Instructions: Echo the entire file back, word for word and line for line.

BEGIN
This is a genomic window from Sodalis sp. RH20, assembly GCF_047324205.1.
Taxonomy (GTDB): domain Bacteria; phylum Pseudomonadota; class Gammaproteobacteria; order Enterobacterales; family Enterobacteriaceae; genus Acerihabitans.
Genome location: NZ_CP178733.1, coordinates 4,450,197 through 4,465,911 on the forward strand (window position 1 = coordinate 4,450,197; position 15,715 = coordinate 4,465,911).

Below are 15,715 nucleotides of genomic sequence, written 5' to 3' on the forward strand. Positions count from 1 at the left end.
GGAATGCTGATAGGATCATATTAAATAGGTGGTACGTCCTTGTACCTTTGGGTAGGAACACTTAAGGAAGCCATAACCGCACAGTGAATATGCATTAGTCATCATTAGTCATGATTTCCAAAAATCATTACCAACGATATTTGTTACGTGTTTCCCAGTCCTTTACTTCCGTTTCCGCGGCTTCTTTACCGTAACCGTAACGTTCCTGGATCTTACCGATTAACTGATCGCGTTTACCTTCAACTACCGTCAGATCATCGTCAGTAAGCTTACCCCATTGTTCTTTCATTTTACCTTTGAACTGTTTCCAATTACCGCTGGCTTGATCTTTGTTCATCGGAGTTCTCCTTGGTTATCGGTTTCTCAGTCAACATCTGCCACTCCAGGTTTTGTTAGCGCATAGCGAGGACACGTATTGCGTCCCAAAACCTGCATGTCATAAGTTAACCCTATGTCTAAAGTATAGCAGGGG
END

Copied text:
This is a genomic window from Sodalis sp. RH20, assembly GCF_047324205.1.
Taxonomy (GTDB): domain Bacteria; phylum Pseudomonadota; class Gammaproteobacteria; order Enterobacterales; family Enterobacteriaceae; genus Acerihabitans.
Genome location: NZ_CP178733.1, coordinates 4,450,197 through 4,465,911 on the forward strand (window position 1 = coordinate 4,450,197; position 15,715 = coordinate 4,465,911).

Below are 15,715 nucleotides of genomic sequence, written 5' to 3' on the forward strand. Positions count from 1 at the left end.
GGAATGCTGATAGGATCATATTAAATAGGTGGTACGTCCTTGTACCTTTGGGTAGGAACACTTAAGGAAGCCATAACCGCACAGTGAATATGCATTAGTCATCATTAGTCATGATTTCCAAAAATCATTACCAACGATATTTGTTACGTGTTTCCCAGTCCTTTACTTCCGTTTCCGCGGCTTCTTTACCGTAACCGTAACGTTCCTGGATCTTACCGATTAACTGATCGCGTTTACCTTCAACTACCGTCAGATCATCGTCAGTAAGCTTACCCCATTGTTCTTTCATTTTACCTTTGAACTGTTTCCAATTACCGCTGGCTTGATCTTTGTTCATCGGAGTTCTCCTTGGTTATCGGTTTCTCAGTCAACATCTGCCACTCCAGGTTTTGTTAGCGCATAGCGAGGACACGTATTGCGTCCCAAAACCTGCATGTCATAAGTTAACCCTATGTCTAAAGTATAGCAGGGG